The Key To The Colorization Task Is Object Recognition!
3 main points
✔️ New training base for instance-based colorization methods
✔️ Improved accuracy by extracting image features at the instance and full image levels and optimizing feature fusion
✔️ Traditional State-of-the-art performance compared to methods
Instance-aware Image Colorization
written by Jheng-Wei Su, Hung-Kuo Chu, Jia-Bin Huang
(Submitted on 21 May 2020)
Comments: Accepted at CVPR2020
Subjects: Computer Vision and Pattern Recognition (cs.CV)
Paper Official Code Demo
The task of converting a grayscale image to a color image has achieved a lot of success with the development of machine learning. Converting old black and white images into color images has been a hot topic of discussion, as well as bringing back the color images of the time. In practice, however, this task is an unrealistic problem, as it involves predicting the missing two channels from a single-channel grayscale image. Furthermore, there are multiple options for colorizing objects, and even clothing can be a multimodal problem, such as red, green, and blue.
Conventional methods include user-involved colorization techniques that use reference images as guidance and colorization techniques that learn and colorize a large data set with advances in deep learning. The latter is the main method for colorization tasks because of its end-to-end colorization capability, although it depends on the training data inevitably.
However, it has been reported that the performance of these existing methods is significantly worse for images with multiple objects. (Figure 1)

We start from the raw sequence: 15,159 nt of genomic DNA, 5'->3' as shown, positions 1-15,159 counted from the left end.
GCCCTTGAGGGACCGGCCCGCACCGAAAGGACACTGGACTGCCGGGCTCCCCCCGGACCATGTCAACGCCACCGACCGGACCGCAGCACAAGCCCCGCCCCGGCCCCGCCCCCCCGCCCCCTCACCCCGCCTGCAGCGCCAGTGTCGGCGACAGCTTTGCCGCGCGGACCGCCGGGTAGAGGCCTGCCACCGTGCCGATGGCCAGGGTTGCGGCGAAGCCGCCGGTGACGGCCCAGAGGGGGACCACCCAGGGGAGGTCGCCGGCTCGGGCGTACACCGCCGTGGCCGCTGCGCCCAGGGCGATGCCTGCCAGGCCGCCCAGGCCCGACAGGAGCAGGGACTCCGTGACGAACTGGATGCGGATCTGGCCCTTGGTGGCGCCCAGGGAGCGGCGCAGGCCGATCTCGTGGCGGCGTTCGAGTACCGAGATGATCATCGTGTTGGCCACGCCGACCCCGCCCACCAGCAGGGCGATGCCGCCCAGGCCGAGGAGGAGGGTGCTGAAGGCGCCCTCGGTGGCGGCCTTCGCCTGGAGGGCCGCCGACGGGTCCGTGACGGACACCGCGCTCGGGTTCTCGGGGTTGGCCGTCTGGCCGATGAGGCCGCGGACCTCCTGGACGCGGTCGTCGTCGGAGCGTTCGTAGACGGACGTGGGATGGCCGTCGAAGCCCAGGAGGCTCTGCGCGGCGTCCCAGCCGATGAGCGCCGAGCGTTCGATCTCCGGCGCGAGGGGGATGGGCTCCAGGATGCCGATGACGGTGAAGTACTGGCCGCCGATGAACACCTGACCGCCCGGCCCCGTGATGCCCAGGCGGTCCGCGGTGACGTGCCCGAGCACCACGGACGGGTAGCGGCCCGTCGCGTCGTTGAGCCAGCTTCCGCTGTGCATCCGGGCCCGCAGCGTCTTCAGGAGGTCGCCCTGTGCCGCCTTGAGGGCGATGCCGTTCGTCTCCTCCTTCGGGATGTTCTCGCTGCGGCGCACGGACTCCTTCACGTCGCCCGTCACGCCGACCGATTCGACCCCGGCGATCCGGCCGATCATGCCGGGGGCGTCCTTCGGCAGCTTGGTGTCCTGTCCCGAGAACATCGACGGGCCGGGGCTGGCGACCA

Figure 1: The traditional method of When there are multiple objects, the problematic point
In the image above, you can see that the colorization itself is not working well because of the multiple objects. Like the orange in the lower image, it is particularly noteworthy that the colorization of the car in the back of the image works well with the proposed method.
For the above problem, the authors thought that it might be possible to improve the accuracy of the colorization by separating "background " and "object ". In other words, the colorization is done at the instance level.
And we consider the following two reasons why instance-level colorization increases accuracy
- Unlike existing methods that learn to colorize an entire image, learning to colorize an instance makes the task easier because there is no need to deal with wasteful areas of complex backgrounds.
- By using local objects as input, the network of the proposed method can learn object-level color representation. Therefore, color confusion with the background can be avoided.
The proposed method consists of three parts. (Figure 2)
- A pre-training model to generate object-detected crop images
- Two backbone networks trained end-to-end for instance level and full image colorization, respectively
- A module for selectively fusing features extracted from the two network layers
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